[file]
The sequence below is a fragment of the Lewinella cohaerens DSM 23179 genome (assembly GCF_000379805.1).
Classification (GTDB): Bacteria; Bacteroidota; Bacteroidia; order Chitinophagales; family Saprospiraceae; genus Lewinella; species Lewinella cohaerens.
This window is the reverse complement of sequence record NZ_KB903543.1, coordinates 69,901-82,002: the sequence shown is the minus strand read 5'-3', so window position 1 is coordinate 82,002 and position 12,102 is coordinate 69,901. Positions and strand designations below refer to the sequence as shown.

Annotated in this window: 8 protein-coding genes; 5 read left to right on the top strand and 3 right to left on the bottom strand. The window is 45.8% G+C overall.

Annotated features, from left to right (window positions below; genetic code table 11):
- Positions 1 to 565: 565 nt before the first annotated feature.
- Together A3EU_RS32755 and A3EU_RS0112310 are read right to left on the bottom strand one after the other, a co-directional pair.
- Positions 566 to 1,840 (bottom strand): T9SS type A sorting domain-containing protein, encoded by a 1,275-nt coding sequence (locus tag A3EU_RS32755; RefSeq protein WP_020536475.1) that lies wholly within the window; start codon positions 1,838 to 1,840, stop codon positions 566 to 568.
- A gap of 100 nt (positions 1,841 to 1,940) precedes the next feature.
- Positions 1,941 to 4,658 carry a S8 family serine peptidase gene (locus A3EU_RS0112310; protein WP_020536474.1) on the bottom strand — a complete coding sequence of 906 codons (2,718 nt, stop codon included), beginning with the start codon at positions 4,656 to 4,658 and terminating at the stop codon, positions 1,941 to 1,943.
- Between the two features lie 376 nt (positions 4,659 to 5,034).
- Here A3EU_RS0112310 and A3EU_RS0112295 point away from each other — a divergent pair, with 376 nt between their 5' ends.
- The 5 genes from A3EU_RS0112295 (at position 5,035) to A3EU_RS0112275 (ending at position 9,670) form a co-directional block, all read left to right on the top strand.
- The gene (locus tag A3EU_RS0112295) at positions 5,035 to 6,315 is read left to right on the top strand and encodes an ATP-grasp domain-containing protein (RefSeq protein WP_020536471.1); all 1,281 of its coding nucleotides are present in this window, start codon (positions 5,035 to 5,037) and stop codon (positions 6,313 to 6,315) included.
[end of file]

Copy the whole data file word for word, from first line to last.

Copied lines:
The sequence below is a fragment of the Lewinella cohaerens DSM 23179 genome (assembly GCF_000379805.1).
Classification (GTDB): Bacteria; Bacteroidota; Bacteroidia; order Chitinophagales; family Saprospiraceae; genus Lewinella; species Lewinella cohaerens.
This window is the reverse complement of sequence record NZ_KB903543.1, coordinates 69,901-82,002: the sequence shown is the minus strand read 5'-3', so window position 1 is coordinate 82,002 and position 12,102 is coordinate 69,901. Positions and strand designations below refer to the sequence as shown.

Annotated in this window: 8 protein-coding genes; 5 read left to right on the top strand and 3 right to left on the bottom strand. The window is 45.8% G+C overall.

Annotated features, from left to right (window positions below; genetic code table 11):
- Positions 1 to 565: 565 nt before the first annotated feature.
- Together A3EU_RS32755 and A3EU_RS0112310 are read right to left on the bottom strand one after the other, a co-directional pair.
- Positions 566 to 1,840 (bottom strand): T9SS type A sorting domain-containing protein, encoded by a 1,275-nt coding sequence (locus tag A3EU_RS32755; RefSeq protein WP_020536475.1) that lies wholly within the window; start codon positions 1,838 to 1,840, stop codon positions 566 to 568.
- A gap of 100 nt (positions 1,841 to 1,940) precedes the next feature.
- Positions 1,941 to 4,658 carry a S8 family serine peptidase gene (locus A3EU_RS0112310; protein WP_020536474.1) on the bottom strand — a complete coding sequence of 906 codons (2,718 nt, stop codon included), beginning with the start codon at positions 4,656 to 4,658 and terminating at the stop codon, positions 1,941 to 1,943.
- Between the two features lie 376 nt (positions 4,659 to 5,034).
- Here A3EU_RS0112310 and A3EU_RS0112295 point away from each other — a divergent pair, with 376 nt between their 5' ends.
- The 5 genes from A3EU_RS0112295 (at position 5,035) to A3EU_RS0112275 (ending at position 9,670) form a co-directional block, all read left to right on the top strand.
- The gene (locus tag A3EU_RS0112295) at positions 5,035 to 6,315 is read left to right on the top strand and encodes an ATP-grasp domain-containing protein (RefSeq protein WP_020536471.1); all 1,281 of its coding nucleotides are present in this window, start codon (positions 5,035 to 5,037) and stop codon (positions 6,313 to 6,315) included.